Elon celebrates growth, engagement in Jewish Studies Program

An event Wed., March 1, marked the program's first decade and breadth of studies offered to students.

Sharing experiences and reflecting on accomplishments, about 60 members of the campus community gathered Wed., March 1, in front of Lindner Hall to mark the first decade of Elon’s Jewish Studies Program.

In the 10 years since the Jewish Studies Minor launched in the 2012-13 academic year, faculty, staff and students involved have expanded academic scholarship, strengthened multifaith activity and deepened dialogue around topics of faith and identity.

Chair of the Department of Relgious Studies Geoffrey Claussen, left, with President Connie Ledoux Book during celebratory event marking the first decade of Elon’s Jewish Studies Program.

Celebrating a Decade of Jewish Studies: Education, Engagement and Excellence at Elon” gave voice to those achievements and magnified the efforts of key players in creating new opportunities for Elon students. The program included remarks by Elon University President Connie Ledoux Book, Dean of Elon College, the College of Arts and Sciences Gabie Smith, founding program coordinator Professor of Religious Studies Geoffrey Claussen and current coordinator Associate Professor of History Andrea Sinn.

President Book recounted meetings and discussions around the program when she was a member of faculty, the leadership of President Emeritus Leo Lambert in responding to what Elon’s Jewish families were encouraging, and the generosity of families like Lori and Eric Sklut who endowed a professorship in the program and provided the naming gift to establish Elon’s Sklut Hillel Center.

“The Jewish Studies Program and its scholarship is part of a larger multifaith initiative at Elon, and it has been an exemplar for that work,” Book said. “The Skluts and hundreds of others over the last 10 years formed what we’re celebrating this evening. Through the generosity of our Jewish community to share with us and be our teachers, we’ve learned so much more about history and language and the truth of the past. It’s an exchange that’s improved the quality of life for all of us at Elon.”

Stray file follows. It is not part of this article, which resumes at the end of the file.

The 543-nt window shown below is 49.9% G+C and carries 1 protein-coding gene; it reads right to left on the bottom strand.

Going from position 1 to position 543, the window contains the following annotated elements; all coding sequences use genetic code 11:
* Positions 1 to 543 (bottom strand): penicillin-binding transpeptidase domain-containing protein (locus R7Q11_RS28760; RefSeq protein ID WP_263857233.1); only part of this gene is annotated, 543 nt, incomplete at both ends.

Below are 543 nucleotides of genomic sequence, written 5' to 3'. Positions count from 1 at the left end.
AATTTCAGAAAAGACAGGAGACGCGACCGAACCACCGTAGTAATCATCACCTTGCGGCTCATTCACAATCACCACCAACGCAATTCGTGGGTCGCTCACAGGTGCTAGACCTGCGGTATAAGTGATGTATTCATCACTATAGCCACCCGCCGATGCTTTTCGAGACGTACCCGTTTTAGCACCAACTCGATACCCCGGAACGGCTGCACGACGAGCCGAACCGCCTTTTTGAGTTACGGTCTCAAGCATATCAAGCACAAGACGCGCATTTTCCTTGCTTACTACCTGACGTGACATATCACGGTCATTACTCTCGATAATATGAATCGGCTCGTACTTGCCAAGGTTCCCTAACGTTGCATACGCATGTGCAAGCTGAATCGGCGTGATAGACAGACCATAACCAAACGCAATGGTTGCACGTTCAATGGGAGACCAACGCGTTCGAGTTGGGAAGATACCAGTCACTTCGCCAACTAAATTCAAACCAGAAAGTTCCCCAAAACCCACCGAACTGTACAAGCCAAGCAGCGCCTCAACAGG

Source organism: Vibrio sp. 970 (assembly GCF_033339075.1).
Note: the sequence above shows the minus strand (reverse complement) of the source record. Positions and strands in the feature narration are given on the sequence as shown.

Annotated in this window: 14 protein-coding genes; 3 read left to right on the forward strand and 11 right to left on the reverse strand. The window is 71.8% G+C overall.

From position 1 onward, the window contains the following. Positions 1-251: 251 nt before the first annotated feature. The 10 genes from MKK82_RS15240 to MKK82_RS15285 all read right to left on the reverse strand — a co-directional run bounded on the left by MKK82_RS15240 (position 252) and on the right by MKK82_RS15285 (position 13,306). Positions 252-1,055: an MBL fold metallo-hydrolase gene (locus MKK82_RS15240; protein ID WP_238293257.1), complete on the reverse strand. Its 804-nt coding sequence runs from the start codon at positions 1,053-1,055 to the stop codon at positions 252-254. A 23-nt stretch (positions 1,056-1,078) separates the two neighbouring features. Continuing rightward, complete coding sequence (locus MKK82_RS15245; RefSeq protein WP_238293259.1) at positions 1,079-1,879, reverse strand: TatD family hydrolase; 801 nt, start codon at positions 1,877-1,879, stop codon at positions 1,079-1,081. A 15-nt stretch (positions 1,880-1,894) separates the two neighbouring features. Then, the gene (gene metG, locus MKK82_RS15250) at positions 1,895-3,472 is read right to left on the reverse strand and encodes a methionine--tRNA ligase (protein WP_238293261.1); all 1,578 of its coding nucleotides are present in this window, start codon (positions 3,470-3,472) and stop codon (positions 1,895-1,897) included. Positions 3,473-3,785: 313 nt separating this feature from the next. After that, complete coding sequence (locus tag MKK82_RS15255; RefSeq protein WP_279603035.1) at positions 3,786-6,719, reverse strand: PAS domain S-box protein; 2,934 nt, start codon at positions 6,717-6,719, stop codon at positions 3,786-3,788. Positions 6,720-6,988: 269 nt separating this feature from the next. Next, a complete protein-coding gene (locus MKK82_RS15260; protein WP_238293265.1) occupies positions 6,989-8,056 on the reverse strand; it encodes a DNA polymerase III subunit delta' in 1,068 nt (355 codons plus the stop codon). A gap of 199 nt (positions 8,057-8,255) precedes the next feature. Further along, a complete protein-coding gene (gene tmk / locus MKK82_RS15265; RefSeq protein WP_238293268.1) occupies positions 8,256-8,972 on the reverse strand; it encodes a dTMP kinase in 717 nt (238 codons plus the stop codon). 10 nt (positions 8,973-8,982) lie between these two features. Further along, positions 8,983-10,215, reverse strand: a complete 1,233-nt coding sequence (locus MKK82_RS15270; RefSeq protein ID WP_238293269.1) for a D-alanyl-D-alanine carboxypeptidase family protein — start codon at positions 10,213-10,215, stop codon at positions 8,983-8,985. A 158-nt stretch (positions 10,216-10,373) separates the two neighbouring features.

Elon’s Jewish Studies program explores the historical and contemporary experience of Jewish people through courses spanning the liberal arts. These studies lead students to consider the distinctive ideas and practices of Jewish communities, the ways in which Jewish ideas have influenced and have been influenced by other civilizations, the conditions under which Jews have been the victims of persecution and the significance of the establishment of the State of Israel in the 20th century.

Claussen, who is also the Lori and Eric Sklut Scholar in Jewish Studies, speaking during the celebratory event.

“One measure of an interdisciplinary program’s success is how interdisciplinary it is,” Smith said. “In addition to religious studies, the Jewish Studies Program includes courses in history, Hebrew, English, philosophy, art history, political science, as well as global studies courses. All of those increase the depth of understanding around Jewish culture and identity.”

The evening’s most powerful tributes came from students enrolled in the program, Faith Minor ’23 and Anna Okum ’25. They described developing deeper pride for and greater understanding of their Jewish identities.

“I came to this university unaware of what it means to be trans and Jewish, I was only aware of my trans identity,” said Minor, who is completing research around the intersection of trans and Jewish identities through history. “I didn’t expect research to take me to a point where I am speaking at conferences and meeting scholars who write about these things. The Jewish Studies Program at Elon has facilitated that wonderfully, with support above and beyond what I could ever expect. I’m comfortable here in the way I’m embraced and loved, and it’s given me a position where I can embrace others starting that journey.”

Many past and present faculty advisory board members attended Wednesday. Along with Sinn as the current program coordinator, the board includes Prof. Boaz Avraham-Katz, Jewish educator in the Department of World Languages and Cultures; Claussen; Evan Gatti, professor of Art History; Lynn Huber, professor of Religious Studies, Baris Kesgin, associate professor of political science and policy studies; Kathy Lyday, professor of English; Kim Shively, associate professor of performing arts; and Hillary Zaken, interim assistant dean of Multifaith Engagement.

Smith praised the excellence of the program’s faculty, calling them “triple hitters” who “teach well, are active in scholarship, and contribute to leadership in service to this institution.”

Sinn and Claussen thanked colleagues for the breadth of courses taught within the minor and the various ways they supported and influenced the program’s growth.

Celebratory gathering outside of Lindner Hall for the campus community gathered Wed., March 1, to mark the first decade of Elon’s Jewish Studies Program.
Celebratory gathering outside of Lindner Hall for the campus community gathered Wed., March 1, to mark the first decade of Elon’s Jewish Studies Program.

“Our students have learned to think historically, to critique common viewpoints, to research and understand the complexity and diversity of Jewish cultures throughout history … and they’ve thought deeply about the intersectionality” of Jewish identities across nationality, race, gender and sexuality, Claussen said. “It’s inspiring to see the list of courses taught over the last 10 years and the ways they’ve challenged, engaged and enriched our students.”

“We are grateful for the commitment of our teachers, mentors and scholars, as well as our students and collaborators across campus,” Sinn said. “For those who helped establish this program and helped it to grow and flourish, it is a great moment to be able to celebrate together.”